News that Vancouver Public Schools Superintendent Steve Webb had a private shower installed in the bathroom near his office generated plenty of media attention Tuesday.
The first television news van arrived at the district office at 6:15 a.m. Tuesday morning, said Tom Hagley, Jr., the district’s chief of staff.
“To the best of our knowledge, VPS has not received any calls or email messages today from parents or community members expressing concern about the shower installation in the restroom adjacent to the superintendent’s office,” Hagley wrote in an email late Tuesday afternoon. “The only contacts we have received on this topic today were from media organizations, beginning at approximately 6:15 a.m. and continuing to the present time.”
The 3-foot-by-3-foot fiberglass shower was installed over the summer at a cost of about $4,000, said Todd Horenstein, the district’s assistant superintendent for facilities. Webb works long hours and often attends evening meetings.
School board members were not aware the shower was being installed.
School board President Dale Q. Rice said the board had no prior knowledge of the administrative shower installation. It was part of upgrades made over the summer to the administration building.
“The board approves general annual summertime facility maintenance/upgrades throughout the district, but only if the project exceeds a certain dollar threshold,” Rice wrote in an email. “This project was well under that threshold and was never brought to board attention.”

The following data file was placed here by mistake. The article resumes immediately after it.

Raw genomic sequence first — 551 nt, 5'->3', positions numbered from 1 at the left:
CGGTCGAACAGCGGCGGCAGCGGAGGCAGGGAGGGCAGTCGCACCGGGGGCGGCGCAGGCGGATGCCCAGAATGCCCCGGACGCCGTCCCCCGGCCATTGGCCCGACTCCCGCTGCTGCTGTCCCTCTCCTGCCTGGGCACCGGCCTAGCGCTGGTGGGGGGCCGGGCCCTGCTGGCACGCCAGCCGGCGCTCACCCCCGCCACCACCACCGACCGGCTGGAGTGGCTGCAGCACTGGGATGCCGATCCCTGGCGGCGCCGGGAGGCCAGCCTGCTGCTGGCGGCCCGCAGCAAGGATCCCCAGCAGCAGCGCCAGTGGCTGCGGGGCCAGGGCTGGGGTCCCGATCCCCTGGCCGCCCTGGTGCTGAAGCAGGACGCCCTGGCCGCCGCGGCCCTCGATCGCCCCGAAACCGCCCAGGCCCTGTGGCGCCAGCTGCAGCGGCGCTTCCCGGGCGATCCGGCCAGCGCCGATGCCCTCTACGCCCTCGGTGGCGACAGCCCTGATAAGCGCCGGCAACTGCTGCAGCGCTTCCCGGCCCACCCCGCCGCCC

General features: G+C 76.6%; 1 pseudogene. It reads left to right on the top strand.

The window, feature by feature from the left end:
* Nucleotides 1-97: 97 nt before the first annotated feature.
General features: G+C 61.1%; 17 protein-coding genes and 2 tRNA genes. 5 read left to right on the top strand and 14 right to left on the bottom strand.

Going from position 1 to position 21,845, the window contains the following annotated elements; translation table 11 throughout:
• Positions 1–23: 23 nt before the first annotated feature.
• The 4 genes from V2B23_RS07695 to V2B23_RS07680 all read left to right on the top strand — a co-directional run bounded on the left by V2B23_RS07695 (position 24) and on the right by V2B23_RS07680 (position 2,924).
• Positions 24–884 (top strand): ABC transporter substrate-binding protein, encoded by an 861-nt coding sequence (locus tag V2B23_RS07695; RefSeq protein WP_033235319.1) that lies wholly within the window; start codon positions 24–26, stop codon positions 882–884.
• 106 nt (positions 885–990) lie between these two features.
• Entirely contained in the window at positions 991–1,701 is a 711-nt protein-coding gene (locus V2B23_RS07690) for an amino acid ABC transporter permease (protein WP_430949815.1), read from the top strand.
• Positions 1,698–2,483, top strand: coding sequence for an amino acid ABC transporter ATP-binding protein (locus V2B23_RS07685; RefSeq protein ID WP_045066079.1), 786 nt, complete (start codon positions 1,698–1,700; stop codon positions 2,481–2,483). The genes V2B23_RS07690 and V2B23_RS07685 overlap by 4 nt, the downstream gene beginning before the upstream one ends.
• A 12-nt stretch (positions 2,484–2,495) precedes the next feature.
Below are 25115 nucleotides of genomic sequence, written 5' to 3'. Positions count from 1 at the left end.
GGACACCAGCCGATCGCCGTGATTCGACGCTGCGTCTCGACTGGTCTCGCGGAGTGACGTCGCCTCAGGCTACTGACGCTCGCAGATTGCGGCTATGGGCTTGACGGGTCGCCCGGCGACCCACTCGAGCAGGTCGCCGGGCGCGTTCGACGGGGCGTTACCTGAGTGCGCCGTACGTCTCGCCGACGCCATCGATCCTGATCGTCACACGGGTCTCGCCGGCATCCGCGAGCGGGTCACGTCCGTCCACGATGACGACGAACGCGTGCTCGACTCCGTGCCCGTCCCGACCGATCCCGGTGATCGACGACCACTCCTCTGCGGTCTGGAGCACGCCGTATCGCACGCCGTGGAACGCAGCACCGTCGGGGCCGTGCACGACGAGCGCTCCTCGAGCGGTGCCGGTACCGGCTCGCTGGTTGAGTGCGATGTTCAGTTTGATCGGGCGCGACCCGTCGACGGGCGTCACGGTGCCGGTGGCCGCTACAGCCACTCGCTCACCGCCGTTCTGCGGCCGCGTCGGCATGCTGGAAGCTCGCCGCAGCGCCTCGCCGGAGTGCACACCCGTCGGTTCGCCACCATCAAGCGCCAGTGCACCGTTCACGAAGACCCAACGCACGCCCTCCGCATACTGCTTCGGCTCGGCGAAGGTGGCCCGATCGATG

Rice said Webb is a running enthusiast, and sometimes will go for a run after work but before an evening meeting, so it made sense to let him have a place to clean up. The shower will be available to other school administrators, Rice said.
“It was a surprise to us,” board Vice President Edri Geiger said of the shower. “If we had been asked, we probably would have said no.”
In a statement released on Tuesday, the school district said: “This summer, several small works projects that did not require school board approval were completed in the district administrative offices: a partition wall was added in Information/Instructional Technology Services for computer and hardware storage, an office was added in Teaching and Learning Services, and a small shower enclosure was installed in a restroom adjacent to the superintendent’s office. The cost to add a 3 ft. by 3 ft. prefabricated fiberglass shower enclosure to an existing restroom was $4,000 including labor and materials.”
Columbian readers commented on the online story, both on Columbian.com and The Columbian’s Facebook page.
A minority of commenters approved of the expense. Commenter Sue Aberle wrote: “He had started with a cheaper solution, which was not feasible given the damage it would have caused to the restroom walls. Having read the article, I can totally see his point, and the rationale for the expense. He should be applauded for setting an example by running after work, and then he would need to clean up after the run.”
Most of those commenting disapproved of the shower.
Catherine van der Salm commented: “Honestly? Because kindergartners at Truman Elementary school have no restroom at all in their classroom, and have to be escorted by an aide to and from the main building.”
Jonathan Marianu commented: “A personal shower in one’s office is a luxury so installing this with public funds sets a poor example and is unwise for an elected official. As an SI, I would have found a way to use my own salary/resources to fund the renovation or I would have done without. Also consider that teachers are allowed and do use their personal funds to purchase school supplies.”